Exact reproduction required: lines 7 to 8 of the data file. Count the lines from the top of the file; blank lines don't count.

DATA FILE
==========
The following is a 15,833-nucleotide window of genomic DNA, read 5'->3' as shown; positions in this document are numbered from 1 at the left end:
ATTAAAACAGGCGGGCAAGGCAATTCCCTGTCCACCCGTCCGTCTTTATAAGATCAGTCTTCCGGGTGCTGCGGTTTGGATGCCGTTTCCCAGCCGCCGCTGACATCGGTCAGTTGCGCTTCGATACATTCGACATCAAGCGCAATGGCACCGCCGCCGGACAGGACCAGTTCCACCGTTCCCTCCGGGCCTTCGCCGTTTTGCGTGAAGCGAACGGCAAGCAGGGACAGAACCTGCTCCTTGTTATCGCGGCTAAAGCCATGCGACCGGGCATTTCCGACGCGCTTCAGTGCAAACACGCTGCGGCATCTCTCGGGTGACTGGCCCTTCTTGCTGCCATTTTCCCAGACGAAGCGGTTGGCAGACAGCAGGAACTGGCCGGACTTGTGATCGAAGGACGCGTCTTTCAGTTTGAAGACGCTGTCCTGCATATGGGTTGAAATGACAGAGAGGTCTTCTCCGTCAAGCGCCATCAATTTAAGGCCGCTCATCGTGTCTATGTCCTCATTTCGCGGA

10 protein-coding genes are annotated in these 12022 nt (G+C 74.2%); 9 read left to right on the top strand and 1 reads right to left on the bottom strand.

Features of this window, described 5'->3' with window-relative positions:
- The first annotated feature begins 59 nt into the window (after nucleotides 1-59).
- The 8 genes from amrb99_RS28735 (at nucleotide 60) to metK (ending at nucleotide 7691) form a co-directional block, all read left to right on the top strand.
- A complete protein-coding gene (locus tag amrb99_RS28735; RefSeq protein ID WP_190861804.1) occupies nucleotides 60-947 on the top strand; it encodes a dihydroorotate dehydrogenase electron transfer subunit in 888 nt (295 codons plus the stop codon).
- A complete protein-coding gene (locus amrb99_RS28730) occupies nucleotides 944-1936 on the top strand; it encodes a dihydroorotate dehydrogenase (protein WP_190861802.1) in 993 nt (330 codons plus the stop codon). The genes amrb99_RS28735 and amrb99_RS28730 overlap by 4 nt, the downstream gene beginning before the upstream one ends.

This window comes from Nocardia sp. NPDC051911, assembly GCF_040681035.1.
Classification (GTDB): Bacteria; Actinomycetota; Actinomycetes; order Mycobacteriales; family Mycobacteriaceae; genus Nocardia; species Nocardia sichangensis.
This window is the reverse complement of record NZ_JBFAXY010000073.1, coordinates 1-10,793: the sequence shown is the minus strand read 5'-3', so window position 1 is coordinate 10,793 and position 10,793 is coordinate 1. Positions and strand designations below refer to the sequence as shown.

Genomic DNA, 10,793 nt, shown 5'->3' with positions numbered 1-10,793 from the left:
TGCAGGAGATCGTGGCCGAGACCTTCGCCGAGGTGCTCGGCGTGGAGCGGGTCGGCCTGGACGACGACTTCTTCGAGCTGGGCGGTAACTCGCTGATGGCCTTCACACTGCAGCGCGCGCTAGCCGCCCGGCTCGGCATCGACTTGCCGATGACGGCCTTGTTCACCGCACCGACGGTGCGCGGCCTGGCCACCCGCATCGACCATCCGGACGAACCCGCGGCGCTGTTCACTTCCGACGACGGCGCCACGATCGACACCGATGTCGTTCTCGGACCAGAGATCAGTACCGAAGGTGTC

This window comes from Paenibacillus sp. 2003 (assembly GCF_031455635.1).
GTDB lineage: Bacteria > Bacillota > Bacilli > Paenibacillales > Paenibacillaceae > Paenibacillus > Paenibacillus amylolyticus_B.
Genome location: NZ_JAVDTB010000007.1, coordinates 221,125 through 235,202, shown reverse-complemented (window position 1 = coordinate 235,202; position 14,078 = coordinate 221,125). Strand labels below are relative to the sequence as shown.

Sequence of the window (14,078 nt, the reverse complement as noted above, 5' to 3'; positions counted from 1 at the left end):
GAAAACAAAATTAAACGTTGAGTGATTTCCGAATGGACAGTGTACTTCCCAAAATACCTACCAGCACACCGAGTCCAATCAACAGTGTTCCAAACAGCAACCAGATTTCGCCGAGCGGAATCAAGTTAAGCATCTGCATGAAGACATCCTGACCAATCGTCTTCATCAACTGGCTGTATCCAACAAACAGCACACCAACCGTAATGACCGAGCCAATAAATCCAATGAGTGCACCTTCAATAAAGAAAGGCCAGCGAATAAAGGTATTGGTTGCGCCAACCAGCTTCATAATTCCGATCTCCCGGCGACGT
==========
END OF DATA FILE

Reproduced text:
- A complete protein-coding gene (locus tag amrb99_RS28735; RefSeq protein ID WP_190861804.1) occupies nucleotides 60-947 on the top strand; it encodes a dihydroorotate dehydrogenase electron transfer subunit in 888 nt (295 codons plus the stop codon).
- A complete protein-coding gene (locus amrb99_RS28730) occupies nucleotides 944-1936 on the top strand; it encodes a dihydroorotate dehydrogenase (protein WP_190861802.1) in 993 nt (330 codons plus the stop codon). The genes amrb99_RS28735 and amrb99_RS28730 overlap by 4 nt, the downstream gene beginning before the upstream one ends.